Mireille Miller Young, Department of Feminist Studies, 4631 South Hall, University of California, Santa Barbara, Santa Barbara, CA 93106-7110 (mmilleryoung@femst.ucsb.edu).

This Year's Winner (2017)

María Josefina Saldaña-Portillo, Indian Given: Racial Geographies across Mexico and the United States (Duke University Press, 2016)

Past Winners 1987-2016

  • 2016: Benjamin Looker, A Nation of Neighborhoods: Imagining Cities, Communities, and Democracy in Postwar America (University of Chicago Press, 2015).
  • 2015: Mireille Miller-Young, A Taste for Brown Sugar: Black Women in Pornography (Duke University Press, 2014)
  • 2014: Raúl Coronado, A World Not To Come: A History of Latino Writing and Print Culture (Harvard University Press 2013)
  • 2013: Lisa Marie Cacho, Social Death: Racialized Rightlessness and the Criminalization of the Unprotected (New York University Press, 2012)
  • 2012: Mark Rifkin, When Did Indians Become Straight?: Kinship, the History of Sexuality, and Native Sovereignty (Oxford University Press, 2011)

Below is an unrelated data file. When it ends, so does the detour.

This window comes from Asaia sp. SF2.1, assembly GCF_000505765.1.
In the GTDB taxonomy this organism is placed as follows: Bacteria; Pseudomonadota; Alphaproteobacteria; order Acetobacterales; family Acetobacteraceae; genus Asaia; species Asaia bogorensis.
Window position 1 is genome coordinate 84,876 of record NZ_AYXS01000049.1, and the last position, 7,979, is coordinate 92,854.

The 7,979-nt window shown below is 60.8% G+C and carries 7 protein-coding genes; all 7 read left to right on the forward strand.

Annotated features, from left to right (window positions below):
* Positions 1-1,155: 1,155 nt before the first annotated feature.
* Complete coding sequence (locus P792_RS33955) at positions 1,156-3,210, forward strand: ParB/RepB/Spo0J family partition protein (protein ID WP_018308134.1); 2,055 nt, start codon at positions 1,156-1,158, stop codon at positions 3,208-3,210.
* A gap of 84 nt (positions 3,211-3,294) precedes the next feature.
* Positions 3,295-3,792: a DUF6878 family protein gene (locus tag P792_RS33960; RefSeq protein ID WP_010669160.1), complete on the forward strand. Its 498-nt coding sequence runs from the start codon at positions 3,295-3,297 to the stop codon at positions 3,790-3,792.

• 2011: Khalil Gibran Muhammad, The Condemnation of Blackness: Race, Crime, and the Making of Modern Urban America (Harvard University Press, 2010)
  • 2010: Bethany Moreton, To Serve God and Wal-Mart: The Making of Christian Free Enterprise (Harvard University Press, 2009)
  • 2009: Ussama Makdisi, Artillery of Heaven: American Missionaries and the Failed Conversion of the Middle East (Cornell University Press, 2008)
  • 2008: Julie Sze, Noxious New York: The Racial Politics of Urban Health and Environmental Justice (MIT Press, 2007)
  • 2007: Jake Kosek, Understories: The Political Life of Forests in Northern New Mexico (Duke University Press, 2006).
  • 2006: Rebecca J. Scott, Degrees of Freedom: Louisiana and Cuba after Slavery (Harvard University Press, 2005).
  • 2005: Premilla Nadasen, Welfare Warriors: The Welfare Rights Movement in the United States (Routledge, 2004)
  • 2004: Brent Hayes Edwards, The Practice of Diaspora: Literature, Translation, and the Rise of Black Internationalism (Harvard University Press, 2003)
  • 2003: Emily Thompson, The Soundscape of Modernity: Architectural Acoustics and the Culture of Listening in America, 1900-1953 (MIT Press, 2002)
  • 2002: Mary Renda, Taking Haiti: Military Occupation and the Culture of US Imperialism, 1915-1940 (University of North Carolina Press, 2001)